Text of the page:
Pick a foothold directly above the lower hold and then a hold way out to the side. Try moving the pivot to before, during and after the rock-over. Does one need a stronger grip with your hands?
The rule of opposites
A standard rock-over tends to make us move left and right as we step up, whereas a corkscrew rock-over or a step through can help us to go directly up. Stepping across the centre line of your body and trying to stay sideways uses opposing left and right limbs.
So the rule is: The upper body uses the opposite limb to the lower body (left hand, right foot – right hand, left foot). Combined this with facing towards the hand you are using at the time.
Using the rule of opposites: Stepping up onto the outside edge of the left rock boot, and using mainly the right hand to layaway, and left hand to press down.
Rule of opposites exercises
Use only opposite limbs left hand – right foot and vice versa..
Emphasise the direction that you are facing, if you are pulling on your right hand then face to the right.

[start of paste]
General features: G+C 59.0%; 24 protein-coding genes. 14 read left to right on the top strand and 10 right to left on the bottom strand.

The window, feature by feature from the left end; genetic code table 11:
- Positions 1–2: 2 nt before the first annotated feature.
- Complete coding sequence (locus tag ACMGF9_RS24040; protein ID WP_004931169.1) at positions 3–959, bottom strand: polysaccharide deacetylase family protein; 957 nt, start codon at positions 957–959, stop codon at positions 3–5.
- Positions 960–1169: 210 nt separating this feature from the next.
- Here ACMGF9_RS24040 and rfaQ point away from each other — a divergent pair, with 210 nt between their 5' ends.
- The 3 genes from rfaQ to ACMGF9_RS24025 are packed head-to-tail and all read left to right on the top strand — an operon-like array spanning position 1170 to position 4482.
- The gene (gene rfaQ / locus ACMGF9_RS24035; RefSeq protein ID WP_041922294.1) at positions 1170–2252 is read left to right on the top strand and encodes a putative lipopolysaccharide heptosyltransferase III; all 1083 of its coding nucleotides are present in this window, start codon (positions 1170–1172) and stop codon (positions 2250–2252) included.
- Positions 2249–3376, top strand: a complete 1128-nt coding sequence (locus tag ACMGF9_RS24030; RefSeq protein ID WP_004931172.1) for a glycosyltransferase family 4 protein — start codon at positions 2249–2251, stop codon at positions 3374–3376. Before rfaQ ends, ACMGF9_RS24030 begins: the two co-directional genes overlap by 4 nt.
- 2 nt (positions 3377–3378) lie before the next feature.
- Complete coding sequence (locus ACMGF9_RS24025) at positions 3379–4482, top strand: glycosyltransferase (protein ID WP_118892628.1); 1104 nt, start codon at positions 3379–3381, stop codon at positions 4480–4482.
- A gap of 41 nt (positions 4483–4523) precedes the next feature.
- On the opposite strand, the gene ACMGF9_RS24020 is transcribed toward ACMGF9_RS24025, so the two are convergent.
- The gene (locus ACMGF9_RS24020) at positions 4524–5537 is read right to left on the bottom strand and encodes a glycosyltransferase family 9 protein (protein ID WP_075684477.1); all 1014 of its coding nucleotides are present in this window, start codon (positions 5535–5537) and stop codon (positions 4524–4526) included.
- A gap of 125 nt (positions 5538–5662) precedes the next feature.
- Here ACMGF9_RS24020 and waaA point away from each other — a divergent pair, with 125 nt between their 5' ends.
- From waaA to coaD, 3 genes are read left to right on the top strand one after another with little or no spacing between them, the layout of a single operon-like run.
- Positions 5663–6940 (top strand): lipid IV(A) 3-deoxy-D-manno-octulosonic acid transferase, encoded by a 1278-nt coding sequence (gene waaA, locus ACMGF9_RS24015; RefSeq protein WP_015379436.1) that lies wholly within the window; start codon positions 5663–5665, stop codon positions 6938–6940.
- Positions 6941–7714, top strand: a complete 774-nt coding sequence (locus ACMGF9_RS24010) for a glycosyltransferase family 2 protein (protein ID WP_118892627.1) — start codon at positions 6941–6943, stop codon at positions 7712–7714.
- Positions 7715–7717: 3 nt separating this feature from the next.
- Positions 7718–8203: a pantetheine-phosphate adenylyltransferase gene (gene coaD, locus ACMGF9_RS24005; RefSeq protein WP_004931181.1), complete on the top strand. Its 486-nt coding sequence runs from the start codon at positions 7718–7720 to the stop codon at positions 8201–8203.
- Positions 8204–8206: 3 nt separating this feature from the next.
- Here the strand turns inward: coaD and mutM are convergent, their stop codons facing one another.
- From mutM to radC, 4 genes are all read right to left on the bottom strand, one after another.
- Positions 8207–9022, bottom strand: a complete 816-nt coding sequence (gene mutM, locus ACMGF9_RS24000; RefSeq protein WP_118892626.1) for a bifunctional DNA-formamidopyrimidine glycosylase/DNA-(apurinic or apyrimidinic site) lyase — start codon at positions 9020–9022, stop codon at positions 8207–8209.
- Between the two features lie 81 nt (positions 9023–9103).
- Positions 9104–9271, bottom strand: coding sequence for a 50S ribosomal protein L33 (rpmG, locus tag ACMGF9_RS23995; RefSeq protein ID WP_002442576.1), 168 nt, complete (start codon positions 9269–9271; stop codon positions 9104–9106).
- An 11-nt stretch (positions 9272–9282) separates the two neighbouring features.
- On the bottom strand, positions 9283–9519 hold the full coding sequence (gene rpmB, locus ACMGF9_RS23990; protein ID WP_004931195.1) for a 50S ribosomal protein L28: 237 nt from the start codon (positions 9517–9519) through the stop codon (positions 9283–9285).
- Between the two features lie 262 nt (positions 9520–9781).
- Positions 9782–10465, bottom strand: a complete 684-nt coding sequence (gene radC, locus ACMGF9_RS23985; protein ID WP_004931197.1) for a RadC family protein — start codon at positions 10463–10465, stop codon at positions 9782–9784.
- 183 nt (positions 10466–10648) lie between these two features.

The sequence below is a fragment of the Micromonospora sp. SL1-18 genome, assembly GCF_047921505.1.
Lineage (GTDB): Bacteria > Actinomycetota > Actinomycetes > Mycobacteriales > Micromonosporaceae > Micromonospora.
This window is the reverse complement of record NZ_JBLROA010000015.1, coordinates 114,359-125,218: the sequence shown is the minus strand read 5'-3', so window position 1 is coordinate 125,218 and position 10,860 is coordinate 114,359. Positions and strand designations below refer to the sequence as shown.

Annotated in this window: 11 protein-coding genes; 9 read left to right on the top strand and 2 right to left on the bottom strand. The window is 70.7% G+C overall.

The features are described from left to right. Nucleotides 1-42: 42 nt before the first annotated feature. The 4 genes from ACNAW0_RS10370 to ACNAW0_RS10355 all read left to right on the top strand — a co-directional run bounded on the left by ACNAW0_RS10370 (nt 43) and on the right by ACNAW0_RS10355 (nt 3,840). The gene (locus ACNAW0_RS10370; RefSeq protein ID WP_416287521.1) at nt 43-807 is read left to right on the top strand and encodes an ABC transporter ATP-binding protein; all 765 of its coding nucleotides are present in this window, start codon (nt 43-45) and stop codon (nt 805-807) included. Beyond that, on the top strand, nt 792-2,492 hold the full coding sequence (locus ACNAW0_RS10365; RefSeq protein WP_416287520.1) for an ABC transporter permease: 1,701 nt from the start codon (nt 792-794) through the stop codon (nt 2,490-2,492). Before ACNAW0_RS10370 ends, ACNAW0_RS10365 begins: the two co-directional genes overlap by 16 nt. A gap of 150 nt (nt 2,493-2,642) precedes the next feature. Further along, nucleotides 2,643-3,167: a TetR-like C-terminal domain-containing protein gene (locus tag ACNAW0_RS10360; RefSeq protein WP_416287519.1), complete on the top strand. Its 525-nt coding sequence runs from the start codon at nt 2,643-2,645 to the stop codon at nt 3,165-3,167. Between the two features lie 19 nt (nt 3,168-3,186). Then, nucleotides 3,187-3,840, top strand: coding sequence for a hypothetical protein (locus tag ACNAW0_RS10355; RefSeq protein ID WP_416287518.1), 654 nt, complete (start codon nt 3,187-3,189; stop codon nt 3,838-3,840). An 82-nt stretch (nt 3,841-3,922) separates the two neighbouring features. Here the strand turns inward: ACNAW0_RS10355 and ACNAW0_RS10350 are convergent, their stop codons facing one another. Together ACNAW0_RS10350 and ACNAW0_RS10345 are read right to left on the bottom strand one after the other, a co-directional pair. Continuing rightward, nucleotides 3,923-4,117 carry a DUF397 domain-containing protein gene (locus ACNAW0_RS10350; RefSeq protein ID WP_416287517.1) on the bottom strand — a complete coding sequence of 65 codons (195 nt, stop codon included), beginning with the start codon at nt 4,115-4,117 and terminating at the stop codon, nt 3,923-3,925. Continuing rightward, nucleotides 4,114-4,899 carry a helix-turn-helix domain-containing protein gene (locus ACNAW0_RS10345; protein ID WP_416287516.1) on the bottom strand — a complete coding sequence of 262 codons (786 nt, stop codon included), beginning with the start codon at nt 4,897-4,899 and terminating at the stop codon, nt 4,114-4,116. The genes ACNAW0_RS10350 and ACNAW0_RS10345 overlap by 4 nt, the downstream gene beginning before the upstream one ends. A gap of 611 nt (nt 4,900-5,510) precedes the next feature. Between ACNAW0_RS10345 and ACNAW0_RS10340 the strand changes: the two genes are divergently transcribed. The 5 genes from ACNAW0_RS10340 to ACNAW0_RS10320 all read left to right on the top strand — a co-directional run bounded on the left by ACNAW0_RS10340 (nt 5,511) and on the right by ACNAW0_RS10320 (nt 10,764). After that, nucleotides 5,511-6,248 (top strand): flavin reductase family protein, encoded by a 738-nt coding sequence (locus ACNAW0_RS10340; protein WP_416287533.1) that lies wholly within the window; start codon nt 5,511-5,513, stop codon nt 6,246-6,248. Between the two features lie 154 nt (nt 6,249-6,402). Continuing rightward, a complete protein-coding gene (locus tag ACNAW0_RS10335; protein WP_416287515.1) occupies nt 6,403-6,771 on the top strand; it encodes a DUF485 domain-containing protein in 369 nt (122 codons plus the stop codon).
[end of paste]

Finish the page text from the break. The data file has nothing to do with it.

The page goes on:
Now try making the pivot before you rock over so that you are always rock- ing over onto the outside edge of your foot. This will help keep your centre of gravity closer to the wall, reducing the leverage on your hands.
You may find that if the step is too high you will have to do the twist during the rock-over.
Experiment with higher and higher steps, reaching them using sidepulls.
How does the rule of opposite feel? Easier or harder when stepping through? Is there a height of step when stepping through that it is easier to twist before, during or after the rock-over?
Cork screw rockover/rule of opposites tips
Move fluidly, carried by momentum, between one foot and the other.
The pivot can happen before, during or after the movement. Experiment with what feels better when doing short or long steps, stepping out to the side or into the centre.
When you pivot before the movement you will back step onto the hold.
Use opposite limbs.
Face the right direction.
Online Manual of Rock Climbing Skills and Techniques